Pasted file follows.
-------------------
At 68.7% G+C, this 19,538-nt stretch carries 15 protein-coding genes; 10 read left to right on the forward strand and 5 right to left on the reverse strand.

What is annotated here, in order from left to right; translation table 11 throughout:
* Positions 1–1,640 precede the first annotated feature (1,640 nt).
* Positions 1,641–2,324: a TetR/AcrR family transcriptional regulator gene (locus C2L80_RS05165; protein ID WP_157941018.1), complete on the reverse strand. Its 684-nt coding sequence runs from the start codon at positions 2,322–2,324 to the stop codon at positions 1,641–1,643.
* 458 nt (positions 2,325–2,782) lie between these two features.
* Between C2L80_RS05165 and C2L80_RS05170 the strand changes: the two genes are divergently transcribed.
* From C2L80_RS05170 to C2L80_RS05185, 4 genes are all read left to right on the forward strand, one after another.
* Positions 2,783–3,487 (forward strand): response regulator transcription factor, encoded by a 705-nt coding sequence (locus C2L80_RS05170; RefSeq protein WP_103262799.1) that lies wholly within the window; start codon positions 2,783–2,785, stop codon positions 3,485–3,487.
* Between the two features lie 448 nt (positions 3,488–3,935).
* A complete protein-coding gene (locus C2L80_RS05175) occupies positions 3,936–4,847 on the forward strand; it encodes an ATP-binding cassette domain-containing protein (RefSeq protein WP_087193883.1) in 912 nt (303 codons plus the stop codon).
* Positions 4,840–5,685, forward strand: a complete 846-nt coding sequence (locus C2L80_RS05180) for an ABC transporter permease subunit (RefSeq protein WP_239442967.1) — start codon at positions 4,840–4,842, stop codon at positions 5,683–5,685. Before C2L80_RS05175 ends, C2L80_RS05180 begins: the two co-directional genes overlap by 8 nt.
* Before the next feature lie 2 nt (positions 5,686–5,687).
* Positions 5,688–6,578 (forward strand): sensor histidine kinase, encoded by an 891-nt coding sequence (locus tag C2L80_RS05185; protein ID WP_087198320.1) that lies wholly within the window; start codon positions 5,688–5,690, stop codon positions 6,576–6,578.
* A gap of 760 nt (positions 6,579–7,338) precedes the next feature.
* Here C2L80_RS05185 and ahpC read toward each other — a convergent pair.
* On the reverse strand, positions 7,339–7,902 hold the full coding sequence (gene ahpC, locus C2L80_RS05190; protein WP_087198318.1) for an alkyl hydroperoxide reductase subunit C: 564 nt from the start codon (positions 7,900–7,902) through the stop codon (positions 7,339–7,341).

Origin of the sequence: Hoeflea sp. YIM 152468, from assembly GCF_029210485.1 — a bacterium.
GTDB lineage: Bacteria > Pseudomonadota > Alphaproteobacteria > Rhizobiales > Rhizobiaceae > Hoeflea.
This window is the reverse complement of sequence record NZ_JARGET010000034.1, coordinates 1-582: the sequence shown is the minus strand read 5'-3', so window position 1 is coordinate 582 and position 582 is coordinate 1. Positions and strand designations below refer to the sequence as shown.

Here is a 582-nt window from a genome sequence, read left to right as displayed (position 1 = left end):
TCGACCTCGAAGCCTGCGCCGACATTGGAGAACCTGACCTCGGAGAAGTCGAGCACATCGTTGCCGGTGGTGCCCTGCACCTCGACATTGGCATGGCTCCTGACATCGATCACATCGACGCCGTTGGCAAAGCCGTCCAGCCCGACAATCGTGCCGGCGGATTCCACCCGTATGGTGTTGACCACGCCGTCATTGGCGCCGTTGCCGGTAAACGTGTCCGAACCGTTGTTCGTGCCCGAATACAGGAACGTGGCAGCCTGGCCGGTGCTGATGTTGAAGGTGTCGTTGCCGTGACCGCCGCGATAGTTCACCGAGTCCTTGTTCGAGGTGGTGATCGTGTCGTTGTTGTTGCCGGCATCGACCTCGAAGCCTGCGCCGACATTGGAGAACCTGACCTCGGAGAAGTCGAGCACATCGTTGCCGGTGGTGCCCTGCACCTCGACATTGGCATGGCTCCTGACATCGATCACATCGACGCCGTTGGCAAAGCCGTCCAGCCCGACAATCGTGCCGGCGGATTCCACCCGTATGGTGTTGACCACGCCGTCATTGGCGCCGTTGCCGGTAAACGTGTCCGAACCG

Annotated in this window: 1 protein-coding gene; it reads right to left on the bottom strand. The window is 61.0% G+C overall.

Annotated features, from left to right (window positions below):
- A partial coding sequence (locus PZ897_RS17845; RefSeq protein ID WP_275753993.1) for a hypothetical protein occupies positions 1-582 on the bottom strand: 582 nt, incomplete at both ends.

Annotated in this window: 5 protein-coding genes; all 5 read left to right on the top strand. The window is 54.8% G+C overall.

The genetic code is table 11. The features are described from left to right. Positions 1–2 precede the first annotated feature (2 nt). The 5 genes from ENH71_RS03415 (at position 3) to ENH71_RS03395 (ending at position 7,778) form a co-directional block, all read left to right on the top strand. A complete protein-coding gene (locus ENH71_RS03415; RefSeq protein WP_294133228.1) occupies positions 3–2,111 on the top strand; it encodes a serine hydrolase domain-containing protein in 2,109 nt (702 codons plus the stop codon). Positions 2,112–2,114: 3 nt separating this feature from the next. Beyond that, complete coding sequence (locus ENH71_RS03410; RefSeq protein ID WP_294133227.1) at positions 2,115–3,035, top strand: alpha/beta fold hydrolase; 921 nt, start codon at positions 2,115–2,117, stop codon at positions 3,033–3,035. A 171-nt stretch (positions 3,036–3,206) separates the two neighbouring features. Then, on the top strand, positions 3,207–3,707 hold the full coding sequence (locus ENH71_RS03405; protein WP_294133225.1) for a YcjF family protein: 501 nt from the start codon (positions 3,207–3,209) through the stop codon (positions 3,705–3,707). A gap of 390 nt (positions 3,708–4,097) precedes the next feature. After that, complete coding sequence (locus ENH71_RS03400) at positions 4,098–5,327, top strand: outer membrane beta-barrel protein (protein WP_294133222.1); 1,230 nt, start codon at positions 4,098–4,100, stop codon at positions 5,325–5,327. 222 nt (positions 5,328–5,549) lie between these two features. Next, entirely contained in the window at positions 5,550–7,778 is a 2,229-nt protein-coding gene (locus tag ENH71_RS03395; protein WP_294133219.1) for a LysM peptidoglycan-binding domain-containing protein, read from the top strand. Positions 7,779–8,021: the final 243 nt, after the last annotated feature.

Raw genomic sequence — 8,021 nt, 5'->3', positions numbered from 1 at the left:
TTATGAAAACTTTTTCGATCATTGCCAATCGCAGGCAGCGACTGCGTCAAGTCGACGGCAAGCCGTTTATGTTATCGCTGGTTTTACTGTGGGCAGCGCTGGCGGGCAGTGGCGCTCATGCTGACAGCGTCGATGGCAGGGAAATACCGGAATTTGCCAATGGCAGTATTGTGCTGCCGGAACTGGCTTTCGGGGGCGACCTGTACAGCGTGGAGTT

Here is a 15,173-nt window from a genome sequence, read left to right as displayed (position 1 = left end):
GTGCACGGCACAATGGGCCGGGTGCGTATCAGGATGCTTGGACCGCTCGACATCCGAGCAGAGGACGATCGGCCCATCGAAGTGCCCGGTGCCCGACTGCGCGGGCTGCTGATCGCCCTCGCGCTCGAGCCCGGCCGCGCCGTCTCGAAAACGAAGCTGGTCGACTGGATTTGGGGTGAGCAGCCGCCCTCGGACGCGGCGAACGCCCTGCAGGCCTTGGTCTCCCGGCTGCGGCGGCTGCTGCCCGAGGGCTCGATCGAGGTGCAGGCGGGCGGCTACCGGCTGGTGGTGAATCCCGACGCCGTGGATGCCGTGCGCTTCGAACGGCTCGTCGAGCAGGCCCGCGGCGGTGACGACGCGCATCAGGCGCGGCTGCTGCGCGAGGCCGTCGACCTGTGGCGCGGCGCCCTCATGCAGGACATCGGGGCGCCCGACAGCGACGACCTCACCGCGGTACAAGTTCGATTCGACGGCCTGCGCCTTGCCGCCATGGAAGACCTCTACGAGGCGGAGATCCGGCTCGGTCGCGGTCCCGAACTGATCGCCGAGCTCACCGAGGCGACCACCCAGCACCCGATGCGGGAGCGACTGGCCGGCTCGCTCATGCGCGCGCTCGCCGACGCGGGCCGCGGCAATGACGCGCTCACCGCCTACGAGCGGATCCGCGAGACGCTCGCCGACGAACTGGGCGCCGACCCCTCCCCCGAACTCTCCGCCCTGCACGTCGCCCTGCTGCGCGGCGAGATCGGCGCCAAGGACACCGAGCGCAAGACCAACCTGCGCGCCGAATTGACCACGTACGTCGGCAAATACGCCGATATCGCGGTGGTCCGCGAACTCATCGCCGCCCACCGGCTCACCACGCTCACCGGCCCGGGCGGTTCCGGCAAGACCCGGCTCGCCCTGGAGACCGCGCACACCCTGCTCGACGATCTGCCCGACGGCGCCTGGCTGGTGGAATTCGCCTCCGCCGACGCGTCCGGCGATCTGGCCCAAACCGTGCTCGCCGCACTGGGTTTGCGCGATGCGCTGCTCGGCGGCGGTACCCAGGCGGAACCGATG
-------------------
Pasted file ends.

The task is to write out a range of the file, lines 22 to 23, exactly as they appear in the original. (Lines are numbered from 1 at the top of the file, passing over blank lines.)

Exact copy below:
Annotated in this window: 1 protein-coding gene; it reads right to left on the bottom strand. The window is 61.0% G+C overall.

Annotated features, from left to right (window positions below):